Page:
5 Essential Things to Bring to Thanksgiving Dinner

turkey-hidingIt’s that time again. Time to be thankful. Time to reflect. Time to fight over the drumstick. It’s also the time when we ask our Thanksgiving host or hostess:

“What can I bring?”

You know what’s on the list: salad, rolls, maybe a pie or two. But here are 5 essential things you should take with you that your hostess may not ask for.

1)Yourself. Seriously leave the entourage at home. Your boss, your kid’s teacher, your ex, and the guy who sideswiped your car last week have their own turkey dinners to gobble up. If they want to drag you along to their party let ’em, but take a tip from the turkey and stuff your baggage.

2) A camera. Do not bring a phone, a tablet, a computer or any multi-tasking electronic thing. Bring an old fashioned camera, point it at people and remember why you are taking their picture. Hint: it is because you love them and want to remember them. Make them smile, catch them in a kiss, or capture the cook in the kitchen. Upload. Share. Feel good. You might even want to frame a real, honest-to-goodness print.

3) A covered dish. Who can resist a covered dish? The first thing people do is lift the top to see what’s inside. Your dish doesn’t have to be filled with food. Put something fun inside: wax lips from the party store, crayons and paper, candy, or cards.

4) Curiosity. Don’t just nod to those friends and relatives you see once a year before making a beeline for the couch. Ask everyone at least one question. You’ll be amazed how interested they will be in you when they know that you are interested in them. Caution: trying this on teenagers can be tough but hang in there. They speak eventually.

5) Gratitude. Don’t  serve it up like lumpy gravy, just take a second and acknowledge your good fortune. Come on, there will be at least one thing to be grateful for and you’ll probably think of a baker’s dozen once you get started. I venture to say that someone around the table might just be putting you on their gratitude list too – especially if you take a nice picture of them.

Have an awesome Thanksgiving and let me know what you decide to put in that covered dish.

 

 

Albanian Diaries #6: My Shqip* (ship) has sailed

imagesI woke up this morning at 4:30 am. and slipped quietly out of bed so I wouldn’t wake my husband. I’ve been doing this for this last thirty-seven days so that I could go to the window of our small apartment to watch the day come to Tirana, Albania.

But this morning I didn’t see the dark apartments in the highrises a stone’s throw from mine. I didn’t see yesterday’s wash hanging from balconies or laid out on drying racks on terraces waiting for the lady of the house to collect her families clothes. I didn’t see the headlights of the dawn-drivers in cars careening around the traffic circle on King Zog II Avenue or the silhouette of the massive statue of Skanderbeg that takes my breath away. I did not see the mists and clouds over the stone mountains. I did not see the sky turning 50 shades of Albanian grey as the minutes past. I did not open the window to feel the cool breeze that would give way to a hot day. I did not smell the scent of baking bread from the little shop downstairs where the baker had been working since 2 in the morning.

I saw and felt and smelled none of this because, this morning, I am home.

Twenty-two hours in transit brought me back to Palos Verdes and a house that now seems palatial given where I have been living. I hear an owl. And silence. My family is sleeping. My town is sleeping. I look out my glass doors and see a fenced in yard, not a wonderful, imperfect, lively, marvelous city lying at my feet, and I am sad. I will miss so much about Albania.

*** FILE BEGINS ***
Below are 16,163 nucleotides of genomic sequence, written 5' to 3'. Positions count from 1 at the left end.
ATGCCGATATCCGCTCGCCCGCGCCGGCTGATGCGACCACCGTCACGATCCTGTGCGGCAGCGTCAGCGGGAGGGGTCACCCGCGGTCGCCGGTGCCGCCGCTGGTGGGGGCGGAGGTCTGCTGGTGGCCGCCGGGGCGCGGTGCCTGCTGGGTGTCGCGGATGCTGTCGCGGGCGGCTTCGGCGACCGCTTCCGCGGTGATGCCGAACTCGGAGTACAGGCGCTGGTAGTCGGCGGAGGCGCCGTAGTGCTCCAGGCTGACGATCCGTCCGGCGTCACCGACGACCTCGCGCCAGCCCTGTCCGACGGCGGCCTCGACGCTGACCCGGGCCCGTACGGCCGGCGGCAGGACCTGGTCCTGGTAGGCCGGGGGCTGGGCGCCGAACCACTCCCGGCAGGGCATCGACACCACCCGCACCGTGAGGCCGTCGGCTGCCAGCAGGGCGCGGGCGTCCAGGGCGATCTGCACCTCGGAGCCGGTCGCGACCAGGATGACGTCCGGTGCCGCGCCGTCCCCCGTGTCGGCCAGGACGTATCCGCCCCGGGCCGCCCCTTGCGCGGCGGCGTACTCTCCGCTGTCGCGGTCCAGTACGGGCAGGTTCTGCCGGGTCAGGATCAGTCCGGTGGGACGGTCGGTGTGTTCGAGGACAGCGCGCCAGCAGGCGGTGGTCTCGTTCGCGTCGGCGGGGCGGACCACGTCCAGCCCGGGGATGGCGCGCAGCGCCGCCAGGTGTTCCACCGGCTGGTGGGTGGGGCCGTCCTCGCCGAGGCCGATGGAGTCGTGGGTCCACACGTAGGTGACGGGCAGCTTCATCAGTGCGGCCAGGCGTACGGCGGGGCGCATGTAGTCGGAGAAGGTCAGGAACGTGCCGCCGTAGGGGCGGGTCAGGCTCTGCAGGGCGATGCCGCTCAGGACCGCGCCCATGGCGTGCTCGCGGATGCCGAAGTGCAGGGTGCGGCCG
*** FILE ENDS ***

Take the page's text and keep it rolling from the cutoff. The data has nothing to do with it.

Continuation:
I will miss:

-Emi and her pastries and her laugh. Evisa and Nada, law professors who are both brilliant and beautiful. The Byrek man and the baker and the women at the market who sell yellow butter fresh from the churn and tomatoes the size of baseballs.

-The hard sidewalks full of potholes and loose stones and broken concrete. It was as if each day I was being challenged to remember how to safely walk the road of my life while enjoying the adventure. I managed rather well. I may have tripped but I never fell.

-The crazy traffic, the people who drive as if the city is one big bumper car track.

-The bronze statues. Massive discarded statues of Lenin and Stalin kept to remember a time when Albania was not free. Even bigger statues that speak to the amazing strength and honor of the Albanian people – Skanderbeg, Rosafa, Prishtina. Smaller but no less important the statues reflecting their friendship with America – Wilson and Clinton and Bush.

-The food. The food. The food. I have never had such food in all my travels.

-The hospitality.

-The conversations with everyone that inevitably turned to discussions of how Albania can come into the modern world after 5 decades of brutal communist rule. Each citizen no matter what their station was concerned for their country and engaged in its political life.

-Friends Book Store. There has never been a business so aptly named. When I left, I thanked Lati , the owner who loves books and authors, his wife Eda, the young men who served me my tea in the Library Room or my sandwich on the coffee patio. I wish I had been able to thank them each a thousand more times. I’ll send them some of my books and a little part of me will always be in the library of Friends Book Store. But I should have found a way to go back. Just once more. To say thank you.

-The stray dogs. Especially ‘Benji’.

I will miss all that and more. To be fair, though, there are some things I won’t miss. But I’ll get back to you on that.

Faleminderit, Albania. Faleminderit, my friends.

*Shqip is the language of Albania. I learned ten words well while I was there. I managled many more. Albanians call their country Shqiperia and themselves Shqiptare.